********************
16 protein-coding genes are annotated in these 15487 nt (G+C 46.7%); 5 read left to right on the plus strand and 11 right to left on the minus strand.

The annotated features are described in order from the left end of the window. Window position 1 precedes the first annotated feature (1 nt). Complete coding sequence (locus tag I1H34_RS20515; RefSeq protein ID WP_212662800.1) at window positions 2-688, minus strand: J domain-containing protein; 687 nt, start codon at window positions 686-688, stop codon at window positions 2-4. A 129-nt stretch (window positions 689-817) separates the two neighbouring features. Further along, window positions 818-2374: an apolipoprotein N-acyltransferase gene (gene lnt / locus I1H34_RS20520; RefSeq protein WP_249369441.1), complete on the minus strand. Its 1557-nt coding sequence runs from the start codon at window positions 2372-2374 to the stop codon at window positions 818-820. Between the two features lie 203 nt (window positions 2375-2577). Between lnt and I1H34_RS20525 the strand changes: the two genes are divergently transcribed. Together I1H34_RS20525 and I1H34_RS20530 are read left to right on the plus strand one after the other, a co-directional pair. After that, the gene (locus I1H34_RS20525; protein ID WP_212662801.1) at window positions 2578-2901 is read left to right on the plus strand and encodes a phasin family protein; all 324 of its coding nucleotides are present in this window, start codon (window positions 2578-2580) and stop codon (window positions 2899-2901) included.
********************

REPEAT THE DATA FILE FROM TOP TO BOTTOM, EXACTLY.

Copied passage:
16 protein-coding genes are annotated in these 15487 nt (G+C 46.7%); 5 read left to right on the plus strand and 11 right to left on the minus strand.

The annotated features are described in order from the left end of the window. Window position 1 precedes the first annotated feature (1 nt). Complete coding sequence (locus tag I1H34_RS20515; RefSeq protein ID WP_212662800.1) at window positions 2-688, minus strand: J domain-containing protein; 687 nt, start codon at window positions 686-688, stop codon at window positions 2-4. A 129-nt stretch (window positions 689-817) separates the two neighbouring features. Further along, window positions 818-2374: an apolipoprotein N-acyltransferase gene (gene lnt / locus I1H34_RS20520; RefSeq protein WP_249369441.1), complete on the minus strand. Its 1557-nt coding sequence runs from the start codon at window positions 2372-2374 to the stop codon at window positions 818-820. Between the two features lie 203 nt (window positions 2375-2577). Between lnt and I1H34_RS20525 the strand changes: the two genes are divergently transcribed. Together I1H34_RS20525 and I1H34_RS20530 are read left to right on the plus strand one after the other, a co-directional pair. After that, the gene (locus I1H34_RS20525; protein ID WP_212662801.1) at window positions 2578-2901 is read left to right on the plus strand and encodes a phasin family protein; all 324 of its coding nucleotides are present in this window, start codon (window positions 2578-2580) and stop codon (window positions 2899-2901) included.